We took an elevator up in the first store; Ricardo rode it as if he were riding an impressive wave on a surfboard, gliding upward enthusiastically. Five of us combed the toy department for an airplane, yet didn’t succeed. Kind of strange, Ricardo didn’t pout; I did however sense he was immune to certain disappointments. I asked Shelly, “Where else can we try?” Ricardo stepped forward, smiled saying, “Woowort.” Another six blocks ahead, one other surf stance upward, toward Woolworth’s second floor, we discovered an airplane the size of a Hot Wheels car. Ricardo didn’t appear terribly interested, but I thought I’d ask anyway; a glum shake of his head confirmed my hunch. Seconds later Jeanette overheard Ricardo whispering, “remoto” to Shelly. He seemed resigned having to accept an action Tron figure as consolation, until one of us, I don’t know who, spotted a yellow sports car with blinking halogen headlights, batteries and remote. All of us took Woolworth’s escalator back down, Ricardo leading with the sizable boxed car in a death grip at his tiny chest.

Following our parting of company outside, I watched Shelly and Ricardo walk away; Jeanette tapped me on the shoulder saying, “Jehr, look at my legs.” Mexico’s ninety-plus-degree noon heat couldn’t prevent Jeanette’s emotions — her legs were covered in goose bumps. It’s such profound encounters cruising the world that give deeper connection to an untethered lifestyle.


Would It Satisfy Ya?

After getting cleaned up some twenty-six years ago, I was in New York hanging out, much later than necessary, with a couple of A&R men from separate record companies. Their music interest was nearly identical, which seemed fine for camaraderie, but made situations difficult crossing swords signing the next multi-platinum band. The pair, one Brit and an American, were as usual post evenings out, after bands stopped playing, each comparing that night’s gigs over more tootski, alongside leftover booze. Both had half million dollar salaries (sounded like a fortune back then) which came with huge perks covering any and every expense in town or during frequent travel, domestic and abroad — first class five-star royal treatment.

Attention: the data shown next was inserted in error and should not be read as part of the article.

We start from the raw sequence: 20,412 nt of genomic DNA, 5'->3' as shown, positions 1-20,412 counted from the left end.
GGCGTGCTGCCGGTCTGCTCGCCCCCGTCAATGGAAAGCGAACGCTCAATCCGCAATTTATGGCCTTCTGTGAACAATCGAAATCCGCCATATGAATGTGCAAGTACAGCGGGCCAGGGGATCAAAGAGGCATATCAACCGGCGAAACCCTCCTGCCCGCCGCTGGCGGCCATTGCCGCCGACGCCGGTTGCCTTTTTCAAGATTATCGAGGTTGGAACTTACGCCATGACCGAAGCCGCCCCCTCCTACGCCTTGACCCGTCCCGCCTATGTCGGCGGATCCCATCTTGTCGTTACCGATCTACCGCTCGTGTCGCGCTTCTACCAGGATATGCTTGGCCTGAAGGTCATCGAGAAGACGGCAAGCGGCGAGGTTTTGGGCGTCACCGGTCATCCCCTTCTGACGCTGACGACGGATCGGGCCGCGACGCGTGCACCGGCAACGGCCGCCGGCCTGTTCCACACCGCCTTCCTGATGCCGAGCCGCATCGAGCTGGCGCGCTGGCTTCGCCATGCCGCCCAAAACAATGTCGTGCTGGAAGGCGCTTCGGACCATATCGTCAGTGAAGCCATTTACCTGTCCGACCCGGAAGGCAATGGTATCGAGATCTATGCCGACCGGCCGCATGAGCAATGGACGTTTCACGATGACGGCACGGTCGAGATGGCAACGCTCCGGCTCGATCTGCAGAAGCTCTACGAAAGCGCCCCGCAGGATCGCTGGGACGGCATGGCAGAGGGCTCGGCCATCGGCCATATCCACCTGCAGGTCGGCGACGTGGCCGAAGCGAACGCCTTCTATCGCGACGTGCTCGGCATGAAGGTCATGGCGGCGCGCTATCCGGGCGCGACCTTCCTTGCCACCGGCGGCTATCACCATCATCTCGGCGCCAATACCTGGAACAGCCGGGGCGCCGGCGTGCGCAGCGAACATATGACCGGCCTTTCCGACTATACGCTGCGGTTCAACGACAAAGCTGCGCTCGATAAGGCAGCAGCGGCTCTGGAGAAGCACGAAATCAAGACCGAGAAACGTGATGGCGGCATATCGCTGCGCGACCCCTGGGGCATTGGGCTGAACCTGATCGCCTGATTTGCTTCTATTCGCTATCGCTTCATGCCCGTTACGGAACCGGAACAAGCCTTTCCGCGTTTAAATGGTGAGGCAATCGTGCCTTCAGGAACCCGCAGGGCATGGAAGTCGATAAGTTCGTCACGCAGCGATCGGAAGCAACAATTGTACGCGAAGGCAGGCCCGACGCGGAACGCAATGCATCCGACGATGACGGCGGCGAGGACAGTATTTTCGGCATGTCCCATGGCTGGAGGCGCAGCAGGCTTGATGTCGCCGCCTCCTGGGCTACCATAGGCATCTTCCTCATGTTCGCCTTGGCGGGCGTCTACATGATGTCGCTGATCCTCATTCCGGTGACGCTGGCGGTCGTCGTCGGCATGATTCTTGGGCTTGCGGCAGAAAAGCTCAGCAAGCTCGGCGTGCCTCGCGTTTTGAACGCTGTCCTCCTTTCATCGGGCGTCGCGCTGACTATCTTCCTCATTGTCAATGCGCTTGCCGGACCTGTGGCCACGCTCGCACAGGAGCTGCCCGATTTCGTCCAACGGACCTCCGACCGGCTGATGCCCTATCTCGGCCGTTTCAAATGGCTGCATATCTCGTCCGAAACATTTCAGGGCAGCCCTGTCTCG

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Tunes we know and love wouldn’t have been recorded had these two guys not signed who were previously starving musicians. I’ll be considerate not naming specific bands, to remain professional, staying confidential concerning certain notable patrons. If I included a well-known film title and group one of these A&R men compiled songs for, his identity would be blown — less hashtags for me, better for him.  

As dawn crept in, the more blitzed they got, came upping complaints regarding what gruelling jobs they had. Rockefeller Center corner offices overlooking St. Patrick’s Cathedral’s Neo-Gothic spires, 10am to 5pm schedules, hearing an average of four bands per night, seven nights a week. Extended cocktail lunches, car service, dinners, strip bars, and club door fees, if they weren’t on some band’s guest list, all reimbursed by their employer. Following an hour or so of what could possibly be the most overindulged drivel I’ve ever been privy to, felt comfortable enough interjecting novice advice.

“If hours seem too long at the office, travel getting old and nights out not fun anymore, why don’t you get studio musicians to create those elusive smash hits you spend days hoping demo tapes will sound like, afterward listening to even more atrocious music in dive bars?”

The two gazed at each other with dumbfounded faces, looks expressing, why didn’t we think of that? To make sure they heard me correctly, made key inquiries. I responded saying something close to, “You know just about every top musician for hire; do either of you really care about principles or is your main objective to procure seminal bands?” Instantly they agreed, high-fiving one another, exhilarated, stating mine was a fabulous suggestion.

Nine or so months later, the English guy was promoted Vice President to a new, well-funded independent label. Shortly thereafter, I visited those SoHo offices and got treated to a pre-release of the label’s first signing. That band was one we all know, however, not previously starving musicians; they were as I’d earlier recommended, hired guns.

Jeanette, LouLou and I occasionally receive MTV or VH1 at our Airbnb when passing through Southeast Asia, Mexico, or Europe. Ever so often we’ll catch that group my Vice President patron masterminded, yet enjoyed this band much more initially as their first two records were practically flawless. The female lead singer simply didn’t have what it takes for long shelf life; her appeal, for my taste, declined immensely gathering super-star-stadium acclaim.